Labor supply proved to be a major factor in determining farmers’ acceptance or rejection of technological change. The farm family’s ability to adapt its supply of labor to the demands of new methods and new crops depends on its size and structure, and on complementary off-farm or nonagricultural production activities. While labor-intensive farm technologies appear to have brought benefits in heavily populated areas where there is not much alternative employment, they have not been so gladly accepted in much of Africa or in new settlement areas elsewhere.
Where yield-increasing technology was not available, projects contained components either to adapt technology from elsewhere or to develop new technology. Not enough attention was given to improvements using existing local technology. Adaptation often proved less easy and took longer than anticipated. In much of Africa, where sorghum and millet are staple foods, technical packages acceptable to farmers have been especially hard to find.
In low-income countries, in particular, the institutional capacity for agricultural research is weak. Similarly, in some countries the extension services needed to assist the spread of technology are weak or virtually non-existent. The Bank’s regional lending strategies and programs are now putting strong emphasis on building up permanent national capabilities for agricultural research.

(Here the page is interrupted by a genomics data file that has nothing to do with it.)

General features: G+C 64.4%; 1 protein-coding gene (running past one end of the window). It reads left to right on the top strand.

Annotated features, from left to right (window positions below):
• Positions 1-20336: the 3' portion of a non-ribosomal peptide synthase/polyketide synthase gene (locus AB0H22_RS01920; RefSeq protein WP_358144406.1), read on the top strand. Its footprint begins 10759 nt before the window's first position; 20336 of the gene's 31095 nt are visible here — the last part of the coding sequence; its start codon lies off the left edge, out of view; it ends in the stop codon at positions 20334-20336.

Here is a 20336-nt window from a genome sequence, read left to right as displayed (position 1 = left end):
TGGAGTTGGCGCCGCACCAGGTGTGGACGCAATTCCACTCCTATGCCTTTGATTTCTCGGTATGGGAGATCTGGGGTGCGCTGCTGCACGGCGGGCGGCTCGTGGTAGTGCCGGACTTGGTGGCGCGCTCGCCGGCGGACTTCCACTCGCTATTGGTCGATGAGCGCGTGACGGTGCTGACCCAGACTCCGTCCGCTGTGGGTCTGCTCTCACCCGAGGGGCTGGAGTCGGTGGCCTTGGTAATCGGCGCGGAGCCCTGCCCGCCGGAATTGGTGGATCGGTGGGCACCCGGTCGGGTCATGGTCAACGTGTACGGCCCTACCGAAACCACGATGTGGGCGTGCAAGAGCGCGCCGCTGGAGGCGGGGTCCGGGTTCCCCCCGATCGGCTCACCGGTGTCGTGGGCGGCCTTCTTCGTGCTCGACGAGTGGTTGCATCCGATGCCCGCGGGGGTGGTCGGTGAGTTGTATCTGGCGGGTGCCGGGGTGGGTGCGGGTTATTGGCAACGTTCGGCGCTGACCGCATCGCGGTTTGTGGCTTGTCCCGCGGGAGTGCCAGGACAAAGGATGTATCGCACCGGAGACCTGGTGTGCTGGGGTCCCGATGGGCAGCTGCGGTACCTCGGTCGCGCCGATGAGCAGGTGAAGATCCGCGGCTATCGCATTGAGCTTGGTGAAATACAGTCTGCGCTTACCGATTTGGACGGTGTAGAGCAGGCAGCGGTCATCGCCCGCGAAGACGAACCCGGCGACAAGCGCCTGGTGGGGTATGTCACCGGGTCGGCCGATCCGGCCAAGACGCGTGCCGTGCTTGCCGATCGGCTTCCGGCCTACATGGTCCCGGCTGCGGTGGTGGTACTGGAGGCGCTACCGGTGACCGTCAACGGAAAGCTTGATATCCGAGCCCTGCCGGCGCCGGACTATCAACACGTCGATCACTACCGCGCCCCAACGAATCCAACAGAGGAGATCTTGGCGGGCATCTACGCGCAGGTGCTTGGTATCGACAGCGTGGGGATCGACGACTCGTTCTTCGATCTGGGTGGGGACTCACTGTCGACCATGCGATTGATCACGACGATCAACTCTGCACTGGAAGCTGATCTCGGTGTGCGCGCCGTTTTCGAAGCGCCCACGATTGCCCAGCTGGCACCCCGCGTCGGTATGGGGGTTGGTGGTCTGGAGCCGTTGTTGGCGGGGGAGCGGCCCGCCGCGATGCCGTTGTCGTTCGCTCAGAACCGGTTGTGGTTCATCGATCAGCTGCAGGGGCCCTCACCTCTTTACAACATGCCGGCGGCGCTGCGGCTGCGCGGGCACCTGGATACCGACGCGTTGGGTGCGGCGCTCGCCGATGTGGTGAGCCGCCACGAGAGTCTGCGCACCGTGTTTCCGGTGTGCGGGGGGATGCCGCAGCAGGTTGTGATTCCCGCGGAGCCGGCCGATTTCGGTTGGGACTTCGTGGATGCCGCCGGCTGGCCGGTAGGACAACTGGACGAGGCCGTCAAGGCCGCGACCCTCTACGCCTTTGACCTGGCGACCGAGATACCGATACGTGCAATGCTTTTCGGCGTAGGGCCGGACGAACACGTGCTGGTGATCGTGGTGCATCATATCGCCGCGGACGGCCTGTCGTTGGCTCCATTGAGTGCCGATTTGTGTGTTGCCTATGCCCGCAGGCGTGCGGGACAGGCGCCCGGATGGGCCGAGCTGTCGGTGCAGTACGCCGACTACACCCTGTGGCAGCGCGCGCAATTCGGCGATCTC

Identifying the target group
In defining the income threshold below which it considered people poor, and hence in the target group for its rural development lending, the Bank initially used concepts of both absolute and relative poverty. Absolute poverty was defined as including those 85 percent of the estimated 750 million poor (urban and rural) in member countries of the Bank who had per capita incomes of less than $50 a year (in 1969 dollars): this was a level of income considered insufficient to provide for a minimally adequate living. Relative poverty, covering the remaining 15 percent, referred to people whose incomes were above $50 a year but still were below one third of the country’s national per capita income.
Some 80 percent of the 750 million poor were estimated to live in rural areas, with 70 percent of the total in the developing countries of Asia, and 22 percent and 8 percent in Africa and Latin America respectively.
The rural development strategy, centered as it was on improved farm technology, could be successfully targeted toward smallholders, since they owned land. Typically, however, smallholders are not the poorest of the poor. Developing programs that directly benefit rural people who lack productive assets, as do landless farm laborers, is still a difficult challenge in the Bank’s work.
Scale. Early initiatives undertaken by developing countries with the help of nongovernmental and bilateral agencies developed approaches which the Bank could expand and replicate, but as the Bank’s scale of operations and volume of funds expanded, it began to initiate and fund its own projects in new untested environments. Experimental concepts and small-scale operations were quite quickly expanded, especially in Africa, into full-fledged investment projects and programs, often before the lessons of experience could be fed back into design and implementation. The negative impact of the pressure to lend is now apparent.